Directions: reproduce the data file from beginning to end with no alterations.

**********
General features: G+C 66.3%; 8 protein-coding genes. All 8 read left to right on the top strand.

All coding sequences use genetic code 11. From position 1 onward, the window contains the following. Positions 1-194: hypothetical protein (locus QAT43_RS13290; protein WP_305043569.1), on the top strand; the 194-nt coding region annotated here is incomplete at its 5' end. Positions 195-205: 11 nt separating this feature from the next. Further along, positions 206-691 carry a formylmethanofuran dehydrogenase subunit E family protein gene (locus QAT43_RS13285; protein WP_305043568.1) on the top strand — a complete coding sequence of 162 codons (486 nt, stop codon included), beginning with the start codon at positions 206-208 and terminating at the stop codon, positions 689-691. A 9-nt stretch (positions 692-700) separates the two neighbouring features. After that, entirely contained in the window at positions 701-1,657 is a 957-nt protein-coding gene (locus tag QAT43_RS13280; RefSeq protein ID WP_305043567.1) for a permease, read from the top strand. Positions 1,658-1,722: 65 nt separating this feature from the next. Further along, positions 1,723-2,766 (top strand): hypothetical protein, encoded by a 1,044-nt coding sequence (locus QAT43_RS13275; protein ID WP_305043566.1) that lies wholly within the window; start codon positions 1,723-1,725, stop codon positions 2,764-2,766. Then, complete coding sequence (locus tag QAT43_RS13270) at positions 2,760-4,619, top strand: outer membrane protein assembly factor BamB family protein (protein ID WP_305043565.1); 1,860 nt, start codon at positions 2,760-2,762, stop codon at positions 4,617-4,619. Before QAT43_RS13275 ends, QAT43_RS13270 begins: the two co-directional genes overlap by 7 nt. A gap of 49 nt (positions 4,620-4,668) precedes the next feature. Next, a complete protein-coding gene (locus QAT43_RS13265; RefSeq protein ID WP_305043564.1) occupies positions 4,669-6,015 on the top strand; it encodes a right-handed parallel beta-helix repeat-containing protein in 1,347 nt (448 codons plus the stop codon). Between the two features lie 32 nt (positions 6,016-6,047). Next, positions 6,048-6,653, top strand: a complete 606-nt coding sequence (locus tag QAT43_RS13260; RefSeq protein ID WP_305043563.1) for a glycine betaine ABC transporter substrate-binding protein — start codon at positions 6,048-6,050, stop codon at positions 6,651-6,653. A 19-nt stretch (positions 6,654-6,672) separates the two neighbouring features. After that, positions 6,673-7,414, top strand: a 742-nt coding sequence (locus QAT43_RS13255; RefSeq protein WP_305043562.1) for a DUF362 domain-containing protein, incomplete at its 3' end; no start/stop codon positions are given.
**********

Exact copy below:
General features: G+C 66.3%; 8 protein-coding genes. All 8 read left to right on the top strand.

All coding sequences use genetic code 11. From position 1 onward, the window contains the following. Positions 1-194: hypothetical protein (locus QAT43_RS13290; protein WP_305043569.1), on the top strand; the 194-nt coding region annotated here is incomplete at its 5' end. Positions 195-205: 11 nt separating this feature from the next. Further along, positions 206-691 carry a formylmethanofuran dehydrogenase subunit E family protein gene (locus QAT43_RS13285; protein WP_305043568.1) on the top strand — a complete coding sequence of 162 codons (486 nt, stop codon included), beginning with the start codon at positions 206-208 and terminating at the stop codon, positions 689-691. A 9-nt stretch (positions 692-700) separates the two neighbouring features. After that, entirely contained in the window at positions 701-1,657 is a 957-nt protein-coding gene (locus tag QAT43_RS13280; RefSeq protein ID WP_305043567.1) for a permease, read from the top strand. Positions 1,658-1,722: 65 nt separating this feature from the next. Further along, positions 1,723-2,766 (top strand): hypothetical protein, encoded by a 1,044-nt coding sequence (locus QAT43_RS13275; protein ID WP_305043566.1) that lies wholly within the window; start codon positions 1,723-1,725, stop codon positions 2,764-2,766. Then, complete coding sequence (locus tag QAT43_RS13270) at positions 2,760-4,619, top strand: outer membrane protein assembly factor BamB family protein (protein ID WP_305043565.1); 1,860 nt, start codon at positions 2,760-2,762, stop codon at positions 4,617-4,619. Before QAT43_RS13275 ends, QAT43_RS13270 begins: the two co-directional genes overlap by 7 nt. A gap of 49 nt (positions 4,620-4,668) precedes the next feature. Next, a complete protein-coding gene (locus QAT43_RS13265; RefSeq protein ID WP_305043564.1) occupies positions 4,669-6,015 on the top strand; it encodes a right-handed parallel beta-helix repeat-containing protein in 1,347 nt (448 codons plus the stop codon). Between the two features lie 32 nt (positions 6,016-6,047). Next, positions 6,048-6,653, top strand: a complete 606-nt coding sequence (locus tag QAT43_RS13260; RefSeq protein ID WP_305043563.1) for a glycine betaine ABC transporter substrate-binding protein — start codon at positions 6,048-6,050, stop codon at positions 6,651-6,653. A 19-nt stretch (positions 6,654-6,672) separates the two neighbouring features. After that, positions 6,673-7,414, top strand: a 742-nt coding sequence (locus QAT43_RS13255; RefSeq protein WP_305043562.1) for a DUF362 domain-containing protein, incomplete at its 3' end; no start/stop codon positions are given.